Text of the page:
VIELÉ-GRIFFIN, Francis [1864-1937] -- American expatriate poet
né VIELÉ, Egbert Ludovicus, Jr.
Was brought by his mother at age nine to France
following her divorce from his father.
He never left.
His parents had one of those spectacularly incendiary divorces,
with infidelity, counter-infidelity, and bitter recriminations --
all played out in the popular press.
In France, he changed his name and became an important figure in the French Symbolist movement.
He is much more well known in France than here in America,
perhaps because of a lack of an adequate translation of his work to English.
His wife, writing in the 1909 book of her husband's sister,
Kathlyne Knickerbocker Vielé,
Vielé, 1659-1909, Two Hundreds and Fifty Years with a Dutch Family of New York
(subscription required for viewing), had this to say:
Egbert L. Vielé, Jr., went with his mother to France when only
nine years of age and has remained there ever since, marrying a
Frenchwoman. He was educated in the foremost educational institutions
of Paris, notably the College of St. Stanislaus--carrying
off in one year as many as eleven prizes. As he grew older
he assumed the name of his maternal grandfather in addition to
his father's surname. He was born in Norfolk, Va., in April,
1863, while his father was Military Governor of that city. Vielé-Griffin
is virtually a Frenchman and has devoted his life to the
career of literateur and journalist. He is one of the few Americans
who has received for his poetry the ribbon of the Legion of
Honor. He is editor of the "Mercure de France," a periodical
founded in 1672, which was once conducted by Marmontel, and is
now the exponent of all that is modern in thought and art. Extracts
from an article on Vielé-Griffin and his work by "M. A. V.," once printed in the N. Y. Evening Post, will no doubt
be of interest to all who claim relationship with this talented man[...]
Our country has of late years sent to Paris many students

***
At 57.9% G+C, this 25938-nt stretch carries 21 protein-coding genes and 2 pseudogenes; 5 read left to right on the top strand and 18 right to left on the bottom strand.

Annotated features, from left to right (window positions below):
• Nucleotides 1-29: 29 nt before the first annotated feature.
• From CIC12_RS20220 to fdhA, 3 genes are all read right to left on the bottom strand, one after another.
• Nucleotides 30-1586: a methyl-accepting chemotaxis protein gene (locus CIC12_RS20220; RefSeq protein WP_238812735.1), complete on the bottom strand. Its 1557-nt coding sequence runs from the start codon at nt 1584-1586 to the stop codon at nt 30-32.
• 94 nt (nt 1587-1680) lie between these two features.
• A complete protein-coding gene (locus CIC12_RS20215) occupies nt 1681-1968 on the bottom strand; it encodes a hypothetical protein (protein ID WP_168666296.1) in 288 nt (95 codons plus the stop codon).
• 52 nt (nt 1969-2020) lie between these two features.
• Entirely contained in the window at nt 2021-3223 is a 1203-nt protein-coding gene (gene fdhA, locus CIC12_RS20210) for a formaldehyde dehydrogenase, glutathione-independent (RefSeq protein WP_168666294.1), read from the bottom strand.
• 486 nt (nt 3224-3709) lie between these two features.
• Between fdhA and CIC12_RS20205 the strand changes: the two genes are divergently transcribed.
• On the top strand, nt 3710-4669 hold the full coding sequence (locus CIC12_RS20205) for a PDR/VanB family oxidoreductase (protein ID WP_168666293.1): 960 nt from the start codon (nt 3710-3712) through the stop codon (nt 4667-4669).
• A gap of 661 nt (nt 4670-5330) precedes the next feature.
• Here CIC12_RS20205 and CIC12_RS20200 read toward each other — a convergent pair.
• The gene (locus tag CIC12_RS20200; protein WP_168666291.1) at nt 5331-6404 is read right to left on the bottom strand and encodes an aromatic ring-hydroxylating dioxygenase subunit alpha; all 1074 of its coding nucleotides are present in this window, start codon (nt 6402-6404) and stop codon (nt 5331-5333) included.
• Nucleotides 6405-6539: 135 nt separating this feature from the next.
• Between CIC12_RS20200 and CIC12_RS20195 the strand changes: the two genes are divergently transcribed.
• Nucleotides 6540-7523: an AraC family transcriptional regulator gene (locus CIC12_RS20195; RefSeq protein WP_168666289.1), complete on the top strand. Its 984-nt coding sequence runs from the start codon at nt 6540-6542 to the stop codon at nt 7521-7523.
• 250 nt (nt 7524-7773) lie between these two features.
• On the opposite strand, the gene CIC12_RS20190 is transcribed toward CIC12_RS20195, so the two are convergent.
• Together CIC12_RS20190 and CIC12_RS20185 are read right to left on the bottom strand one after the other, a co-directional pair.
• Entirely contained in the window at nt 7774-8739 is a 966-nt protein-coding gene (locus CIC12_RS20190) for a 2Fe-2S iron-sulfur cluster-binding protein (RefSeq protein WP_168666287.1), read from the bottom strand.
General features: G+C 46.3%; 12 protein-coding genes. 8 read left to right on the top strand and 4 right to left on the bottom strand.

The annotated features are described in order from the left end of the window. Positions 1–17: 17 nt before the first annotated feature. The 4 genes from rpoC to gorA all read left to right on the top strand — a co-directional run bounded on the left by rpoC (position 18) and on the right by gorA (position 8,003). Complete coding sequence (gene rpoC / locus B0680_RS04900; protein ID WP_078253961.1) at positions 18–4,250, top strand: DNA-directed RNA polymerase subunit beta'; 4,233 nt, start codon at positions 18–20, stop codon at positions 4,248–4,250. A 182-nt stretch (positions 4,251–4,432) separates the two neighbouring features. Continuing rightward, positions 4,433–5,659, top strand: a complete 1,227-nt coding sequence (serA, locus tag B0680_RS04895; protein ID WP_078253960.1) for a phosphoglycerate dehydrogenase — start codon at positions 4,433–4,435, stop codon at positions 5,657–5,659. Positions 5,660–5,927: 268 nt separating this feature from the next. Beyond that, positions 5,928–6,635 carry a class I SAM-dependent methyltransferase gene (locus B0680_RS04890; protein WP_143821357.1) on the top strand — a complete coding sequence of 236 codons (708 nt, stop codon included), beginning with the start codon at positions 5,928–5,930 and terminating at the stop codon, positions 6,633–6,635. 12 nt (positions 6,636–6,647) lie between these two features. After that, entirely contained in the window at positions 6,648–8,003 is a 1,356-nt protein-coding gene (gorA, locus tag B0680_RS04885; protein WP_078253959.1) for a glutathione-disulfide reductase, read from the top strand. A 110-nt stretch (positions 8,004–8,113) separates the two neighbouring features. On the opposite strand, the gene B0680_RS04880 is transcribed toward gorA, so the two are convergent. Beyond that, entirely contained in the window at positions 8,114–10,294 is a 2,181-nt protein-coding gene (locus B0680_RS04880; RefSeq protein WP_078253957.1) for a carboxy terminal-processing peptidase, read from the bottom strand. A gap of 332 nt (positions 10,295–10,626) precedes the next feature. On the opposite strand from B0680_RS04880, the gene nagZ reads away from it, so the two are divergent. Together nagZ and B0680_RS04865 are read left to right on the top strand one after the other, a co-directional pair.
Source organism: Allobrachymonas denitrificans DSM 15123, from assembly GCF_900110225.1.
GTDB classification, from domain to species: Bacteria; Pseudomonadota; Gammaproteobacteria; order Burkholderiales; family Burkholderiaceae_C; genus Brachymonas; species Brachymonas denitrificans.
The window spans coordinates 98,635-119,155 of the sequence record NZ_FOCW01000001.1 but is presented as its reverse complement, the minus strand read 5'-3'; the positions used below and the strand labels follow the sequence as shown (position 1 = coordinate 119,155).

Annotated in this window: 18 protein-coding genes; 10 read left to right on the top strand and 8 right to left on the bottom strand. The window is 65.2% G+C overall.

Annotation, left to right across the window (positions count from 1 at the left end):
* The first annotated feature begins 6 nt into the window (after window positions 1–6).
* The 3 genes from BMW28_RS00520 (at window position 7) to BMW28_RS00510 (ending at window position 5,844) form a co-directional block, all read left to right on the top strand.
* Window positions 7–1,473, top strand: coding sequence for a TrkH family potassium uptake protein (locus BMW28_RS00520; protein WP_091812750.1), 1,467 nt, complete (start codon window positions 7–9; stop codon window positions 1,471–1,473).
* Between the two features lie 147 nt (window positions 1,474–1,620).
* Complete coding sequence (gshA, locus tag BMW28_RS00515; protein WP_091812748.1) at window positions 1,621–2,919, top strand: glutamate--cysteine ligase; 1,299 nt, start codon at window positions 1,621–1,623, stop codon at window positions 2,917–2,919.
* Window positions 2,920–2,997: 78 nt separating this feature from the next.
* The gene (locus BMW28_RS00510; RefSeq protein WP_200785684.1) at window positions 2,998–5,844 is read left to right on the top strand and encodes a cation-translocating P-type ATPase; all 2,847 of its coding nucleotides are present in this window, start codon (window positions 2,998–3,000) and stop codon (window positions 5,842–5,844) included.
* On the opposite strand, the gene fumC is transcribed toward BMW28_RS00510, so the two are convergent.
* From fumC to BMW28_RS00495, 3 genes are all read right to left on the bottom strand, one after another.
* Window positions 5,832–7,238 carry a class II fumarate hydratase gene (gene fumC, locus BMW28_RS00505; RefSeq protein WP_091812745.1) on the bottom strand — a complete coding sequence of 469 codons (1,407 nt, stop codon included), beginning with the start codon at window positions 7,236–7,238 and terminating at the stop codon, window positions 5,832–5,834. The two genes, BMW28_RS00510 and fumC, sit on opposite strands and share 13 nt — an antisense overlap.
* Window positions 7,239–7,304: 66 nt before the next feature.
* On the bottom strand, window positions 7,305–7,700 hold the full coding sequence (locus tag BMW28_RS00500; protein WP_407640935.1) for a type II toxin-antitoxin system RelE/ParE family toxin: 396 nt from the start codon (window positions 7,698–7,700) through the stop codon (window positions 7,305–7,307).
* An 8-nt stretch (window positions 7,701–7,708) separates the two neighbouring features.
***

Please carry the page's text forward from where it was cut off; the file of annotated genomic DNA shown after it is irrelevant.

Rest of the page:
of painting who have quickly won distinction, but M. Vielé-Griffin
is probably the first American who has been termed "of all
French poets of the present day the poet who is mostly truly
| First American termed "of all French poets ... the poet who is most truly French." |
Au fin parler de France (volume of collected poems) Au printemps de Touraine (volume of collected poems) Cueille d'avril (1885) Joies (1889) "...first shows that skillful use of the old French ballad refrain which has become an admired characteristic of his lyrical style." La Chevauckee d'Yeldis (1893) La Legende ailee de Wieland le Forgeron (1899), a dramatic poem Laus Veneris (1895), a volume of translations from Swinburne Les Cygnes (1887; new series, 1892) Phocas le jardinier (1898) Poemes et Poesies (1895), a collection containing much of his earlier work Swanhilde, a dramatic poem (1894)
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See Points of Interest item #14, Selden House, where his father lived while military governor of Norfolk 1862-65. Egbert, Jr. was born here.
- Parent: ¤VIELÉ, Egbert Ludovicus, General [1825-1902] American military officer and engineer
- Parent: ¤GRIFFIN, Teresa [1832-1906] American author, activist
- Sibling: ¤VIELÉ, Kathlyne [1853-?] American genealogist and historian
- Sibling: ¤VIELÉ, Herman Knickerbocker [1856-1908] American novelist, playwright, author, artist
- Daughter: ¤VIELÉ, Emily [1865-?] American poet and novelist
- 5C1: ¤DAVIS, Roderic A., 2nd [?-?] Just for reference